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After India bats the Dharamsala Test manages to become sleepy

By Akanksha - March 8, 2024 - Last updated on Mar 08, 2024 09:08 PM
After India bats the Dharamsala Test manages to become sleepy

India had surpassed 400, the lead was almost 200, Bollywood music was being played by the Barmy Army trumpeter, and England's chances were dwindling. The DJ would abruptly start playing Bon Jovi over the public address system, saying, "Take my hand, we'll make it, I swear." Oh my goodness, living on a prayer.

On the field, the English were uninspired by the American rock star.

Just then, on a typical day on the field, sweeper Zak Crawley, who was watching the cover fence, allowed one more to slink through the legs and give up a boundary. Undoubtedly, England was surviving on prayer, but nobody was prepared to promise they would survive.

India made progress on Day 2 toward transforming a solid series victory into a spectacular one; they are now 3-1 and just one day away from 4-1. India would end up ahead by 255 runs at 473/8. The top five players in India combined for two hundred and three half-centuries. Shoaib Bashir, England's most successful bowler, posted stats of 4/170. 'Aaargh... it was a hard day," would be the team's spin bowling coach Jeetan Patel's highly descriptive way of summarizing the physical trauma of his playing XI.

After India bats the Dharamsala Test manages to become sleepy

For the fans, the three sessions of this day saw a steady decline in the level of excitement and play. It was impossible to keep up the high bar established by the first session's violent performance starring Rohit Sharma and Shubman Gill. The two newbies, Sarfraz Khan and Devdutt Paddikal did show some spark between lunch and tea, but it was hazy. The least impressive session was the last one, in which the weary England spinners were given wickets by India's philanthropic low-middle order batsman. If these figures were plotted on a graph, they would show a consistent decline: first session: 129 runs, 0 wickets; second session: 112 runs, 1 wicket; third session: 97 runs, 5 wickets. The atmosphere in the stands was also true to that.

All day, England persistently planned, but they made little progress. Ben Stokes created smokescreens and prepared traps, but their efforts appeared to be in vain. The pacers attempted various ends and angles but to no avail. They would attempt unusual fields, but that also failed to produce wickets. Mark Wood set a leg-trap and got nothing in return. Rohit struck Shoaib Bashir for sixes when he came over the wicket. Gill would later come around and smack him over deep mid-wicket.

There was a noticeable decline in class and tempo in the second session. Stokes would bowl for the first time in the series. He would get Rohit instantly. Gill also arrived shortly after, bringing Sarfraz (56), and Padikkal (65), to the crease. They didn't allow the runs to drop much, despite their jitteriness and technical chinks. Though they didn't completely change the game, their half-centuries did show off their potential.

Devdutt Padikkal's Test debut

Padikkal's debut was perfect, beyond his expectations. The sun was shining, there were runs in the score, and the bowlers were getting hammered by the team's top three when he arrived as a Test player. Despite his erratic first few runs, he did demonstrate his backfoot technique. His most notable shot is his ability to punch past covering. Sarfraz strengthened his standing as a hard-working athlete who doesn't mind taking risks. He also made a very significant point. There was discussion about his short-ball deficiencies before his Test debut. He twisted to knock a six today when England's fastest bowler shot at his torso.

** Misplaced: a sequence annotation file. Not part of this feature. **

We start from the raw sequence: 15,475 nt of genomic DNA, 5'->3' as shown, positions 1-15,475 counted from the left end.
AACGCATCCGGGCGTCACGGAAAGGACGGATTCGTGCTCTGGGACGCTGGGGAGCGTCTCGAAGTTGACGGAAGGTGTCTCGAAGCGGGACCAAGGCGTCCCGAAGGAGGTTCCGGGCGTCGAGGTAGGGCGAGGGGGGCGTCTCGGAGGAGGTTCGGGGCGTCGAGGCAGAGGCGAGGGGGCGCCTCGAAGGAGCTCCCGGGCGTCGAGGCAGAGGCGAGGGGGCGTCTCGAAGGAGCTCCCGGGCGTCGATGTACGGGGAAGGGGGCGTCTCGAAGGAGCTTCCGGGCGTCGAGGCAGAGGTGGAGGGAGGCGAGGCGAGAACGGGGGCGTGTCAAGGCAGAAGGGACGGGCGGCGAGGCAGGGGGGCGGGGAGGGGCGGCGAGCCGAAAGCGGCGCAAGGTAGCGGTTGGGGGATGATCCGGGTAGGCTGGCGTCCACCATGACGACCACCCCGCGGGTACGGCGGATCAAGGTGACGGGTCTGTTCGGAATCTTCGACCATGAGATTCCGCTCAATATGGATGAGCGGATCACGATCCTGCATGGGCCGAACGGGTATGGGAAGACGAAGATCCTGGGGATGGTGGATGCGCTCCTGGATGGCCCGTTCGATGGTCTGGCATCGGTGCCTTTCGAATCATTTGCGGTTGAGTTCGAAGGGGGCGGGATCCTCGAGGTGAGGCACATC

There were rumours surrounding the announcement as the day was coming to an end and every batsman was continuing to score runs at a high rate. Others believed that India would want to take a swing at the worn-out England batters given they had already scored more than twice as much as England. Fielders who are dejected after a day that wasn't too productive are usually easy targets. However, Rahul Dravid, the coach, and captain Rohit had different ideas. They had three days left and were not in a rush.

A classy boundary from Bumrah

India's lower-order batsmen, Dhruv Jurel, Ravindra Jadeja, and Ravichandran Ashwin, were unable to contribute to the country's run total. Thus, Kuldeep Yadav and Jasprit Bumrah were left in charge. With over sixty minutes remaining, India had already lost eight wickets. Would India's No. 8, 9 and 10 players fling their bats, extend their lead and make England's half-hour batting assignment difficult? That was not going to happen. 45 runs were scored by the leggie and pacemaker in the final 20 overs of the day. At that moment, the stadium was filled with yawns as spectators looked down at their phones and away from the central square.

This day didn't belong in this arduously contested series. Even the idea of two adversaries weighing one another prior to the attack was dropped. This involved the losing team going through the motions and the winning team making sure the door is closed and sealed. The second day of the test was non-moving. It seems very likely that Saturday will be the final day of the series. In front of the Alps, there will be festivities when Rohit Sharma lifts the Cup. If it occurs, it would be a significant series victory for the captain, who is leading a young squad. Festivities and fireworks would ensue. But Friday night was spent watching the paint dry before the big day on Saturday.

Also Read: Rohit Sharma broke several records with century against England

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